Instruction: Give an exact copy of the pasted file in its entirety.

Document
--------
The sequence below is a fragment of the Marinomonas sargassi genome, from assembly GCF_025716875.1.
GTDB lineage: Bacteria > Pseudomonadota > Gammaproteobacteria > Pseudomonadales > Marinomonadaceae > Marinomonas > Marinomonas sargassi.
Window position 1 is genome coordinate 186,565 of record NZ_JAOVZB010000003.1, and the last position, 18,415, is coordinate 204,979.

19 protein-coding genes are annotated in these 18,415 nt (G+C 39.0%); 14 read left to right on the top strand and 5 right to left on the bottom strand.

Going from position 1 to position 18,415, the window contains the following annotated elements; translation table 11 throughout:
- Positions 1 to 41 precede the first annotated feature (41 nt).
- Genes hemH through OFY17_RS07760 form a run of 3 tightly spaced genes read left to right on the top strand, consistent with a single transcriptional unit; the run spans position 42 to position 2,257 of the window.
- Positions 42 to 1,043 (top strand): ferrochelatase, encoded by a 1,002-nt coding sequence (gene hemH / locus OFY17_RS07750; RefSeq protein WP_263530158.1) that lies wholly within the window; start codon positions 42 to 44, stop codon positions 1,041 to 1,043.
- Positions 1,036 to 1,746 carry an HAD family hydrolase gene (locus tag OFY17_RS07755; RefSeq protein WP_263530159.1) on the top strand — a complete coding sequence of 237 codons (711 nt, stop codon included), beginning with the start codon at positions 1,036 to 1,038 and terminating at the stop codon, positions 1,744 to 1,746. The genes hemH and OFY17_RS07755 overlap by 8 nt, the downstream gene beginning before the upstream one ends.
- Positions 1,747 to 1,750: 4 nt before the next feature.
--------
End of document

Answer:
The sequence below is a fragment of the Marinomonas sargassi genome, from assembly GCF_025716875.1.
GTDB lineage: Bacteria > Pseudomonadota > Gammaproteobacteria > Pseudomonadales > Marinomonadaceae > Marinomonas > Marinomonas sargassi.
Window position 1 is genome coordinate 186,565 of record NZ_JAOVZB010000003.1, and the last position, 18,415, is coordinate 204,979.

19 protein-coding genes are annotated in these 18,415 nt (G+C 39.0%); 14 read left to right on the top strand and 5 right to left on the bottom strand.

Going from position 1 to position 18,415, the window contains the following annotated elements; translation table 11 throughout:
- Positions 1 to 41 precede the first annotated feature (41 nt).
- Genes hemH through OFY17_RS07760 form a run of 3 tightly spaced genes read left to right on the top strand, consistent with a single transcriptional unit; the run spans position 42 to position 2,257 of the window.
- Positions 42 to 1,043 (top strand): ferrochelatase, encoded by a 1,002-nt coding sequence (gene hemH / locus OFY17_RS07750; RefSeq protein WP_263530158.1) that lies wholly within the window; start codon positions 42 to 44, stop codon positions 1,041 to 1,043.
- Positions 1,036 to 1,746 carry an HAD family hydrolase gene (locus tag OFY17_RS07755; RefSeq protein WP_263530159.1) on the top strand — a complete coding sequence of 237 codons (711 nt, stop codon included), beginning with the start codon at positions 1,036 to 1,038 and terminating at the stop codon, positions 1,744 to 1,746. The genes hemH and OFY17_RS07755 overlap by 8 nt, the downstream gene beginning before the upstream one ends.
- Positions 1,747 to 1,750: 4 nt before the next feature.